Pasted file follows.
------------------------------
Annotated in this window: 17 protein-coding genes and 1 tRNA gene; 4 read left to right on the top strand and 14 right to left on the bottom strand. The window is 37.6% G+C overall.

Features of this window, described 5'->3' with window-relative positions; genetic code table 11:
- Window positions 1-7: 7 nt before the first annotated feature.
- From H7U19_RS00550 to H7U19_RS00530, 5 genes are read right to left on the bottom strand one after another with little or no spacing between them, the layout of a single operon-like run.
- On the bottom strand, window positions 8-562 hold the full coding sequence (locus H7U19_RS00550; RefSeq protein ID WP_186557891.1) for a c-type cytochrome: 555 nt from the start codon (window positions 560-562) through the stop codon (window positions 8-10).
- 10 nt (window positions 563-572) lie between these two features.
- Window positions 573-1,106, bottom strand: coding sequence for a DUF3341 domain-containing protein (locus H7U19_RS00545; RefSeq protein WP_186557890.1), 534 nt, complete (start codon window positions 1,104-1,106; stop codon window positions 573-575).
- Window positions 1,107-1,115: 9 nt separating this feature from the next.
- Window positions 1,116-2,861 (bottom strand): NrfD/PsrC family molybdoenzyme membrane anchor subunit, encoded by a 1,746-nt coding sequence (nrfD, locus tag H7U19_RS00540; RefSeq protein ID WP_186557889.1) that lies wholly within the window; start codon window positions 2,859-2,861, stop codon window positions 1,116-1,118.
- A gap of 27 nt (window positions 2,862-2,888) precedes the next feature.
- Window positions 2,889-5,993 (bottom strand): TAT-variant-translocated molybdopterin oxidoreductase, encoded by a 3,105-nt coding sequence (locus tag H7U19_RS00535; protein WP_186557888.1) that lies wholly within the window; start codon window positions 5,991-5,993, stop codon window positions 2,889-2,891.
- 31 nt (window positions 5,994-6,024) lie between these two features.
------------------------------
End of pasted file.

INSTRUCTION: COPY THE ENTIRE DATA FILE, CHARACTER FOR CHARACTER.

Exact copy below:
Annotated in this window: 17 protein-coding genes and 1 tRNA gene; 4 read left to right on the top strand and 14 right to left on the bottom strand. The window is 37.6% G+C overall.

Features of this window, described 5'->3' with window-relative positions; genetic code table 11:
- Window positions 1-7: 7 nt before the first annotated feature.
- From H7U19_RS00550 to H7U19_RS00530, 5 genes are read right to left on the bottom strand one after another with little or no spacing between them, the layout of a single operon-like run.
- On the bottom strand, window positions 8-562 hold the full coding sequence (locus H7U19_RS00550; RefSeq protein ID WP_186557891.1) for a c-type cytochrome: 555 nt from the start codon (window positions 560-562) through the stop codon (window positions 8-10).
- 10 nt (window positions 563-572) lie between these two features.
- Window positions 573-1,106, bottom strand: coding sequence for a DUF3341 domain-containing protein (locus H7U19_RS00545; RefSeq protein WP_186557890.1), 534 nt, complete (start codon window positions 1,104-1,106; stop codon window positions 573-575).
- Window positions 1,107-1,115: 9 nt separating this feature from the next.
- Window positions 1,116-2,861 (bottom strand): NrfD/PsrC family molybdoenzyme membrane anchor subunit, encoded by a 1,746-nt coding sequence (nrfD, locus tag H7U19_RS00540; RefSeq protein ID WP_186557889.1) that lies wholly within the window; start codon window positions 2,859-2,861, stop codon window positions 1,116-1,118.
- A gap of 27 nt (window positions 2,862-2,888) precedes the next feature.
- Window positions 2,889-5,993 (bottom strand): TAT-variant-translocated molybdopterin oxidoreductase, encoded by a 3,105-nt coding sequence (locus tag H7U19_RS00535; protein WP_186557888.1) that lies wholly within the window; start codon window positions 5,991-5,993, stop codon window positions 2,889-2,891.
- 31 nt (window positions 5,994-6,024) lie between these two features.